If you thought the election campaign trail saw the heights of polarisation, bigotry and racism in your society, then, you have another thing coming. Things are only going to get more divisive from now on. There will be an exponential increase in nationalistic fervour. Public discourse will worsen over the next few years to the point that sensible people will be forced to retire out of sheer frustration and saturation. This is the adverse selection problem in public discourse. If there is a higher proportion of lemons in the market, and the average consumer cannot differentiate between the lemon and the peach, the peaches get crowded out.

Every move by your next President will receive disproportionate attention and reactions. Yes, in a democracy, the citizens have to provide the vigil, but this will take an extreme turn, and perhaps a turn for the worse. The vigil will turn into an obsession, which will saturate public attention. The supporters and detractors will fight out every move, not based on the merits or demerits of the move, but based on the position they took on the day of the election. Supporters will cheer every move and defend it with all their might, irrespective of whether there exists any merits to it. Even terrible moves that might actually induce harm in these stakeholders will find staunch supporters. The supporters might even be willing to endure the negative effects in order to defend their position.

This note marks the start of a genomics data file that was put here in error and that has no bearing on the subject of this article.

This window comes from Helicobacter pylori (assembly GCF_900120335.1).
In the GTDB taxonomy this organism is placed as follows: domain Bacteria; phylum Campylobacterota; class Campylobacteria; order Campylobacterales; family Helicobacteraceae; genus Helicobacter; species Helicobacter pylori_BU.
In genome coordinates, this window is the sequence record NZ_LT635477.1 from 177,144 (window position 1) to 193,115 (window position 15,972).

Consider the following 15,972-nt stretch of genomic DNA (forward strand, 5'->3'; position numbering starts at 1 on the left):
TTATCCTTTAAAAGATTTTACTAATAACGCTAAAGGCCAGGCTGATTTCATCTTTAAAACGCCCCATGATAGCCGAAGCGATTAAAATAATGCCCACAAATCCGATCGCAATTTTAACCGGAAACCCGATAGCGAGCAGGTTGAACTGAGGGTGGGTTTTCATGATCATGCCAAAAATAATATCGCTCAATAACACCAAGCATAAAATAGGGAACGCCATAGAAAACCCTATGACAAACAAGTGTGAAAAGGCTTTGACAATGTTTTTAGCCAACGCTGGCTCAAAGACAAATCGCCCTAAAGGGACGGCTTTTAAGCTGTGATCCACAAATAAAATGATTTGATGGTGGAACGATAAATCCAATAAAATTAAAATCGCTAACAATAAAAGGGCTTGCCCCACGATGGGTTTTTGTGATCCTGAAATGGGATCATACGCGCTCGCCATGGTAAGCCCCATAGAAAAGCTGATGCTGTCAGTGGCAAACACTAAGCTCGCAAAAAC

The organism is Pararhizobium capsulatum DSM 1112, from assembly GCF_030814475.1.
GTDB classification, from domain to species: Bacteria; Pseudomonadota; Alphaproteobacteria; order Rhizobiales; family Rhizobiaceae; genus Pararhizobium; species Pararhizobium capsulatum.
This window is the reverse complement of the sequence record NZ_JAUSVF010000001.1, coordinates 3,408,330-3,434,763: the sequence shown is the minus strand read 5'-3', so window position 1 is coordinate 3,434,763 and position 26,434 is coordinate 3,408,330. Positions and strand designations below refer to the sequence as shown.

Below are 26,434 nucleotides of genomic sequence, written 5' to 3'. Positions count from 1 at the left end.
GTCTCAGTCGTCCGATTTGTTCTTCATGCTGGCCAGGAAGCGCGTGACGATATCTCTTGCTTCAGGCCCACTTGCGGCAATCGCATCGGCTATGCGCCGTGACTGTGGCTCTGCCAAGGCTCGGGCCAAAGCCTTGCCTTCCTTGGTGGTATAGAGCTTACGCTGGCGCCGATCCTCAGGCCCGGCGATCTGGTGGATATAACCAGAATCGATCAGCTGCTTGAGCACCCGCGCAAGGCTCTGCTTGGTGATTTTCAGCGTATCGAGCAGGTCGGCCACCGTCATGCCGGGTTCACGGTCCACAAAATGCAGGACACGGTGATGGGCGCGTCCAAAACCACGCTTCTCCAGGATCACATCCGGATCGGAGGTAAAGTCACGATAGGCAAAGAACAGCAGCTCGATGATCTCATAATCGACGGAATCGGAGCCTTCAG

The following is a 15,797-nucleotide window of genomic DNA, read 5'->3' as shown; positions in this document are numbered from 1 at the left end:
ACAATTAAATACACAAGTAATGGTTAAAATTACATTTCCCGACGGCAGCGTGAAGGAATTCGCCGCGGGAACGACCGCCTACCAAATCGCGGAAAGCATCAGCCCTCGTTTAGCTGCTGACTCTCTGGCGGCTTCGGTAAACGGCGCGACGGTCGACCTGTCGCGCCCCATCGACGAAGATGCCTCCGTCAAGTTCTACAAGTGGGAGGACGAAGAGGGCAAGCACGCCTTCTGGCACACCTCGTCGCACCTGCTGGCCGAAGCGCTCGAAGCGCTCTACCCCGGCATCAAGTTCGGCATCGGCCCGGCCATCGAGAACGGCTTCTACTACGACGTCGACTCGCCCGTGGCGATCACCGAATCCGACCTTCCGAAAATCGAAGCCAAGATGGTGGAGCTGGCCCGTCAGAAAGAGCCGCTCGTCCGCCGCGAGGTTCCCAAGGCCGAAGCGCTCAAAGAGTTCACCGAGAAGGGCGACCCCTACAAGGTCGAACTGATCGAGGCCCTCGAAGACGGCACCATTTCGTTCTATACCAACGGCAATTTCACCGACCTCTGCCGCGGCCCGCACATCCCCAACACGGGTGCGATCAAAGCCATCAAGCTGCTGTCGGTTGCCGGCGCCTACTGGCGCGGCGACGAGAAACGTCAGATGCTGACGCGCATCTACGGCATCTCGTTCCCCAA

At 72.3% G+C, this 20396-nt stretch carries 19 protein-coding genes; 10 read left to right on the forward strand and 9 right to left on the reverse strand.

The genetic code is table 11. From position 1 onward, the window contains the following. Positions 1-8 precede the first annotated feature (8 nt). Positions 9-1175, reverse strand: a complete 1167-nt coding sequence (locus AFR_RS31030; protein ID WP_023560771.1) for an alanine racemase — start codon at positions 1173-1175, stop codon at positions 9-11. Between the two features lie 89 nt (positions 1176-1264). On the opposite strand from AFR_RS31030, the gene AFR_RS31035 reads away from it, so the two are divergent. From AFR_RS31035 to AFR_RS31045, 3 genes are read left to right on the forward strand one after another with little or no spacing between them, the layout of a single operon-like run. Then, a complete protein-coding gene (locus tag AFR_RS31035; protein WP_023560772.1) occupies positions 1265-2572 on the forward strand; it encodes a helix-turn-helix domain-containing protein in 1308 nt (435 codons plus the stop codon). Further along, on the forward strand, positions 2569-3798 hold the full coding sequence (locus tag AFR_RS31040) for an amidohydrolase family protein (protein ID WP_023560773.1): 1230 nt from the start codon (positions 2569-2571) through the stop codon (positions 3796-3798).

Detractors, on the other hand, will assume that it is their moral obligation to oppose everything. Let us assume that Trump does something reasonable in his tenure, which can be welfare enhancing to Americans, like perhaps fixing the fragile Obamacare. Regardless, the detractors will vilify him, make highly polemical arguments, and go to great lengths to find faults, instead of nuanced debates on how it can be improved. Reasonability and sensibility will disappear from public discourse and so will balanced objectivity. The residue will be a highly charged, hyper-partisan platform for dogmatic exchanges. To make things worse, your political representatives will also be highly divided and it would be reasonable to expect the Congress and the Senate to be in a continuous gridlock for the next few years. Sure, some legislations may get passed, but most of it will have to endure an extremely rough path.